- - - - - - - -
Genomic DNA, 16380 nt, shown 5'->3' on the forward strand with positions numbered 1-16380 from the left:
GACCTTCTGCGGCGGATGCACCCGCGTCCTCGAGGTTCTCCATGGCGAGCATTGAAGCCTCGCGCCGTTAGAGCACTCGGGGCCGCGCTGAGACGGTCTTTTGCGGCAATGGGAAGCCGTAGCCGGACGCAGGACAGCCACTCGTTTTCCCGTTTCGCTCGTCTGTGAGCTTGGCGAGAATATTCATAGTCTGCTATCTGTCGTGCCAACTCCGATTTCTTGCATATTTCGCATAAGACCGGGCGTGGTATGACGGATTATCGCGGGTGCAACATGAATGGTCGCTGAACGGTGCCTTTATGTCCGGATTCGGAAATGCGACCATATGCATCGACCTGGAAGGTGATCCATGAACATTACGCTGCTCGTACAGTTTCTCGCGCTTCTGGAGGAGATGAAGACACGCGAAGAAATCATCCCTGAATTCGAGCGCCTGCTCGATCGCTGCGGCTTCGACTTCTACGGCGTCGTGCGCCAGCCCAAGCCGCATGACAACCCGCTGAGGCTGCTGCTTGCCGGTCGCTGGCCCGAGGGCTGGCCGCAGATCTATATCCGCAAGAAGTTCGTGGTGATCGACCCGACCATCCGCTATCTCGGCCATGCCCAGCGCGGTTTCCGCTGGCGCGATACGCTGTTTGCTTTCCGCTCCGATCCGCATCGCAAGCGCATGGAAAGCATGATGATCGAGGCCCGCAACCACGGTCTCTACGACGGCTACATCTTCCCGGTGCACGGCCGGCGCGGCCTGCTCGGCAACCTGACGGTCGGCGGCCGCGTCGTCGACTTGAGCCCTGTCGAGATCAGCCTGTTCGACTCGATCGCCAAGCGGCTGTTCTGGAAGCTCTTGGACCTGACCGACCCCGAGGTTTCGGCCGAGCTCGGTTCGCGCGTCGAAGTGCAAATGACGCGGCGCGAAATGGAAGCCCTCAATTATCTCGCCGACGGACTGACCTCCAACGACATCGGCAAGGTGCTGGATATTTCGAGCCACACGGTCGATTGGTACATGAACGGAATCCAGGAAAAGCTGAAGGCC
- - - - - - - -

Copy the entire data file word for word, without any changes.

Genomic DNA, 16380 nt, shown 5'->3' on the forward strand with positions numbered 1-16380 from the left:
GACCTTCTGCGGCGGATGCACCCGCGTCCTCGAGGTTCTCCATGGCGAGCATTGAAGCCTCGCGCCGTTAGAGCACTCGGGGCCGCGCTGAGACGGTCTTTTGCGGCAATGGGAAGCCGTAGCCGGACGCAGGACAGCCACTCGTTTTCCCGTTTCGCTCGTCTGTGAGCTTGGCGAGAATATTCATAGTCTGCTATCTGTCGTGCCAACTCCGATTTCTTGCATATTTCGCATAAGACCGGGCGTGGTATGACGGATTATCGCGGGTGCAACATGAATGGTCGCTGAACGGTGCCTTTATGTCCGGATTCGGAAATGCGACCATATGCATCGACCTGGAAGGTGATCCATGAACATTACGCTGCTCGTACAGTTTCTCGCGCTTCTGGAGGAGATGAAGACACGCGAAGAAATCATCCCTGAATTCGAGCGCCTGCTCGATCGCTGCGGCTTCGACTTCTACGGCGTCGTGCGCCAGCCCAAGCCGCATGACAACCCGCTGAGGCTGCTGCTTGCCGGTCGCTGGCCCGAGGGCTGGCCGCAGATCTATATCCGCAAGAAGTTCGTGGTGATCGACCCGACCATCCGCTATCTCGGCCATGCCCAGCGCGGTTTCCGCTGGCGCGATACGCTGTTTGCTTTCCGCTCCGATCCGCATCGCAAGCGCATGGAAAGCATGATGATCGAGGCCCGCAACCACGGTCTCTACGACGGCTACATCTTCCCGGTGCACGGCCGGCGCGGCCTGCTCGGCAACCTGACGGTCGGCGGCCGCGTCGTCGACTTGAGCCCTGTCGAGATCAGCCTGTTCGACTCGATCGCCAAGCGGCTGTTCTGGAAGCTCTTGGACCTGACCGACCCCGAGGTTTCGGCCGAGCTCGGTTCGCGCGTCGAAGTGCAAATGACGCGGCGCGAAATGGAAGCCCTCAATTATCTCGCCGACGGACTGACCTCCAACGACATCGGCAAGGTGCTGGATATTTCGAGCCACACGGTCGATTGGTACATGAACGGAATCCAGGAAAAGCTGAAGGCC